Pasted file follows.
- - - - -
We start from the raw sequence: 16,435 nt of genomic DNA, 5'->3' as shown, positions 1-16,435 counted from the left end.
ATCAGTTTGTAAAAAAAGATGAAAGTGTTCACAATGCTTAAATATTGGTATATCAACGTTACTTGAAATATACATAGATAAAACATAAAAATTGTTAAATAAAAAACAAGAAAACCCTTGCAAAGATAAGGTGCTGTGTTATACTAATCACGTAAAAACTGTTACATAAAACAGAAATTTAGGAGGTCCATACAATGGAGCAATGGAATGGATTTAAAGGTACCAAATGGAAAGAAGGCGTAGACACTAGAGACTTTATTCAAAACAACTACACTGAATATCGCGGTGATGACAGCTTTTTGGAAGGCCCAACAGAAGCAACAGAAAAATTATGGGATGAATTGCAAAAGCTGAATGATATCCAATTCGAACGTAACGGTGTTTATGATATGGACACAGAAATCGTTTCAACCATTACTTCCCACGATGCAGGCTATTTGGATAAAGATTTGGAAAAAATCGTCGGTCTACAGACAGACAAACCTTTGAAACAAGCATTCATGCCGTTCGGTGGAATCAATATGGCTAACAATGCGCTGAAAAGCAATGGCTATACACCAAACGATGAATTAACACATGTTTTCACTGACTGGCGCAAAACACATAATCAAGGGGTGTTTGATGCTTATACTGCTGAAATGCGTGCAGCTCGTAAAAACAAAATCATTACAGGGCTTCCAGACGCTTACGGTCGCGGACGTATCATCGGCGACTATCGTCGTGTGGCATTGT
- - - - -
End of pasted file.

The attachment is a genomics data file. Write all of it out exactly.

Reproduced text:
We start from the raw sequence: 16,435 nt of genomic DNA, 5'->3' as shown, positions 1-16,435 counted from the left end.
ATCAGTTTGTAAAAAAAGATGAAAGTGTTCACAATGCTTAAATATTGGTATATCAACGTTACTTGAAATATACATAGATAAAACATAAAAATTGTTAAATAAAAAACAAGAAAACCCTTGCAAAGATAAGGTGCTGTGTTATACTAATCACGTAAAAACTGTTACATAAAACAGAAATTTAGGAGGTCCATACAATGGAGCAATGGAATGGATTTAAAGGTACCAAATGGAAAGAAGGCGTAGACACTAGAGACTTTATTCAAAACAACTACACTGAATATCGCGGTGATGACAGCTTTTTGGAAGGCCCAACAGAAGCAACAGAAAAATTATGGGATGAATTGCAAAAGCTGAATGATATCCAATTCGAACGTAACGGTGTTTATGATATGGACACAGAAATCGTTTCAACCATTACTTCCCACGATGCAGGCTATTTGGATAAAGATTTGGAAAAAATCGTCGGTCTACAGACAGACAAACCTTTGAAACAAGCATTCATGCCGTTCGGTGGAATCAATATGGCTAACAATGCGCTGAAAAGCAATGGCTATACACCAAACGATGAATTAACACATGTTTTCACTGACTGGCGCAAAACACATAATCAAGGGGTGTTTGATGCTTATACTGCTGAAATGCGTGCAGCTCGTAAAAACAAAATCATTACAGGGCTTCCAGACGCTTACGGTCGCGGACGTATCATCGGCGACTATCGTCGTGTGGCATTGT